Canada's housing sector remains very healthy, and the new home segment is just a further indication of its health. Mortgage securitiziation (that plagued the US housing system) was not prevalent among Canada's largest banks, only the secondary players in Canada's housing market availed themselves of this option (since they didn't have access to retail deposits).
Moreover, Canada mortgage registration system is very different than in the U.S., so none of the American problem could occur -- there is a central registry (in each province) of all liabilities against a property, and there is no concept of limited recourse borrowing in Canada's mortgage market.
As I often disc…

Very Strange

Several months ago, I added the Google Analytic functionality to my blog. The idea was to see who read my stupid thoughts.I began this blog principally as a way of formulating my ideas outside of work environment.Although my clients like to know what I think about Canada’s economy, they usually have their own economist on staff that will tell them their own view of the world.
I started this endeavor because so little is written about Canada and its economy (aside when there is a big buyout as was the case a few weeks ago).Until recently, I averaged between 5-15 readers per day.I don’t publicize this website, and I keep it intentionally anonymous.Not because I speak of my work, in fact I never even cite my own firm’s research (not that it’s not good, it’s just that I only take publicly available information – some research I access is proprietary, to avoid problems I maintain a complete embargo). Over the past few days/weeks (actually it stared November 15) the web traffic to my website…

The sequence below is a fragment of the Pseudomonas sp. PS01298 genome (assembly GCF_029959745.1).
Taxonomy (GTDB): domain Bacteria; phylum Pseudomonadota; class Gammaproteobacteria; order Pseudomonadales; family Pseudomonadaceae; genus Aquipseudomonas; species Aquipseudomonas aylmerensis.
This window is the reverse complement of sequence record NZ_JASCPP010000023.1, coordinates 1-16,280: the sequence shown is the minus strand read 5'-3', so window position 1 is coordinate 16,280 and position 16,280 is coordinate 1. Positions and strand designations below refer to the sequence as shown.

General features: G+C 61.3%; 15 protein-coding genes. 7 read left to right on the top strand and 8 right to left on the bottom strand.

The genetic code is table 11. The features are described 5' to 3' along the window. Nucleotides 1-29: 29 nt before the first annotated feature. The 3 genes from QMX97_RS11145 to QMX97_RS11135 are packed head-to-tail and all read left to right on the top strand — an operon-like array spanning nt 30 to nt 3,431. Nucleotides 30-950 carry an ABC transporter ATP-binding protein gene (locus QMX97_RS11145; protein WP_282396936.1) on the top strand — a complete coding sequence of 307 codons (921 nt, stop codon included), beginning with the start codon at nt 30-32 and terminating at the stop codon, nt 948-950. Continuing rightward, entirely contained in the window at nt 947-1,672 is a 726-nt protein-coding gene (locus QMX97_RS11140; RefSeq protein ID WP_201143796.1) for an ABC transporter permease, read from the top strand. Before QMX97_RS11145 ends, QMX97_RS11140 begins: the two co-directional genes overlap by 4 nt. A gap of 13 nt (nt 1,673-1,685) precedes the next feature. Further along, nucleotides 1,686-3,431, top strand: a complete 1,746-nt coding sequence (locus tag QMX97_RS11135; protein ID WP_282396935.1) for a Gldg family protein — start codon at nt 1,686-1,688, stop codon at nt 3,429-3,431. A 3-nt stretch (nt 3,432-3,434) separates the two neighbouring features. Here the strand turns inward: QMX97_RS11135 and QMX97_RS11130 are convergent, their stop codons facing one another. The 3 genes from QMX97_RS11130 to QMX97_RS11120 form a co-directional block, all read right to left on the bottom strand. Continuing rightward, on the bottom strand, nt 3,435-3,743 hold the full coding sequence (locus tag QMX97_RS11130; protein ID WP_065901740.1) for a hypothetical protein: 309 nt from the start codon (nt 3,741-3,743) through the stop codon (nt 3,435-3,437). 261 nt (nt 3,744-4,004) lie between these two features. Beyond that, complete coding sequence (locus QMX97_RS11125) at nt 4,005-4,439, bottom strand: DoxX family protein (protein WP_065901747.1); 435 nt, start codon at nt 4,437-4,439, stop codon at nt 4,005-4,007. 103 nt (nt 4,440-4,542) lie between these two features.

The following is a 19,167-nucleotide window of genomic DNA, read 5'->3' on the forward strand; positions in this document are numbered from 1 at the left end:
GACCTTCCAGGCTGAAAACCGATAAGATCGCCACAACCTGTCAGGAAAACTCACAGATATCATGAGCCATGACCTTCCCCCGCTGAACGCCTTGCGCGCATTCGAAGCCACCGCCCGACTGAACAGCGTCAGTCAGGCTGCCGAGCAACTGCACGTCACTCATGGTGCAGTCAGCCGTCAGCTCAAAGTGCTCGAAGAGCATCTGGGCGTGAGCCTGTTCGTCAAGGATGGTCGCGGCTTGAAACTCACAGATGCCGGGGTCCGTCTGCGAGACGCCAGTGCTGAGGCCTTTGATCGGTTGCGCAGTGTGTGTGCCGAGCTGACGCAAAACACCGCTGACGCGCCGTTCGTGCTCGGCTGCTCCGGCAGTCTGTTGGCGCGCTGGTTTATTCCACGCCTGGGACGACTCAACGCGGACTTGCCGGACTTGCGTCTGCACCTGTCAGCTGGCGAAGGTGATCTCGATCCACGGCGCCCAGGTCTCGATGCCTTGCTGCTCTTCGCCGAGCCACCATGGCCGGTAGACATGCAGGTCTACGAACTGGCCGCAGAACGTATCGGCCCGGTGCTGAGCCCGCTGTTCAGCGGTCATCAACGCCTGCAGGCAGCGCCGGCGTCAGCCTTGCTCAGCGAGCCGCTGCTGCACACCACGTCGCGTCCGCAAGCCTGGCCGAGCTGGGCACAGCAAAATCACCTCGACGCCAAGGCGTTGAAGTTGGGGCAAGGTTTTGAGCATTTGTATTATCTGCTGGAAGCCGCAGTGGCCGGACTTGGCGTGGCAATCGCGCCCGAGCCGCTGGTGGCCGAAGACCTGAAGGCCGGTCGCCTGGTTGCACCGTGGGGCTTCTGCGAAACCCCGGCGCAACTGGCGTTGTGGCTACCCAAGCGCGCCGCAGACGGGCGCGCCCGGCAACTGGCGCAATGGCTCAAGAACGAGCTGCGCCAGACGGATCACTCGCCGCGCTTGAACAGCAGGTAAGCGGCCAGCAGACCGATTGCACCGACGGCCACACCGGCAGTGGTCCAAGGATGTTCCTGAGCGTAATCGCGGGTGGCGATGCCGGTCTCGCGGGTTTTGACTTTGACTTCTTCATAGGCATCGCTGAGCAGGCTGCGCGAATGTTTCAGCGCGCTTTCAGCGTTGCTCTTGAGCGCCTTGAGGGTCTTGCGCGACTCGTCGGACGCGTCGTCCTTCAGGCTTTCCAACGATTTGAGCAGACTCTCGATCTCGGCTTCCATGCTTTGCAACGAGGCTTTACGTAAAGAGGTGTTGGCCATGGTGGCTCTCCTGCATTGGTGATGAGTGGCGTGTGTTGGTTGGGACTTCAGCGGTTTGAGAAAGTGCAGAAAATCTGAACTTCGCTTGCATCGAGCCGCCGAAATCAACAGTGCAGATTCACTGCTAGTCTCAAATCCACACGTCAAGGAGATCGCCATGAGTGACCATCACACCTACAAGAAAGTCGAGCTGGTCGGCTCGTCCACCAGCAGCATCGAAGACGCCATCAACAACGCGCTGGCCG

PISA 2009 Ranking

Today, the OECD published the PISA 2009 ranking of 15 year olds (Report here).  This takes the scores of students across the nation and compares them to other countries.  The reason we are making a fuss about this in Canada is that our ranking are high.  Of course some of the data is less useful than other pieces.  As an example Shanghai dominates all three tested areas (Reading, math and Science), with a population of nearly 20 million, it is a fair comparison with Canada in terms of population, but not an accurate representation of China (which is probably correct) since Shanghai easily compares with any first world (maybe exceeds) capital city.

Before looking at Canada a few comments about the US (its ranking remains unchanged -- in reading the one tested for the past 10 years) over the observed 10 year period.  
America, in absolute term, has the most expensive schooling system, the US spends more per student then any other country observed (except for Luxembourg, go figure).  Ameri…

CANADA’S INVESTMENT-LED EXPANSION BODES WELL FOR FUTURE GROWTH

By David Rossenberg (Gluskin Sheff)
An extract of David's Letter of December 7th 2010.   There was little doubt that the Bank of Canada was going to stay on the sidelines at today’s policy meeting and provided a strong hint that the rate-hiking cycle was a three-strikes-and-you’re-out affair, just as the V-shaped recovery in the Canadian economy was a three-quarter bounce-back. Economic growth is slowing below forecast at the current time and underlying inflation is hardly an issue either. Moreover, the “output gap”, which measures the degree of excess capacity in the broad economy, remains high at 2.9%, though nowhere near the deflationary 3.6% levels prevailing in mid-2009.As it turns out, and despite my earlier doubts, the Bank turned out to be 100% correct in hiking rates early as to defuse what was possibly becoming a housing bubble in Canada. So far, it looks like it has let the air out of the balloon gently without having to burst it.There’s never a reason to become complace…

What happens to Canada if the US gets into real economic trouble?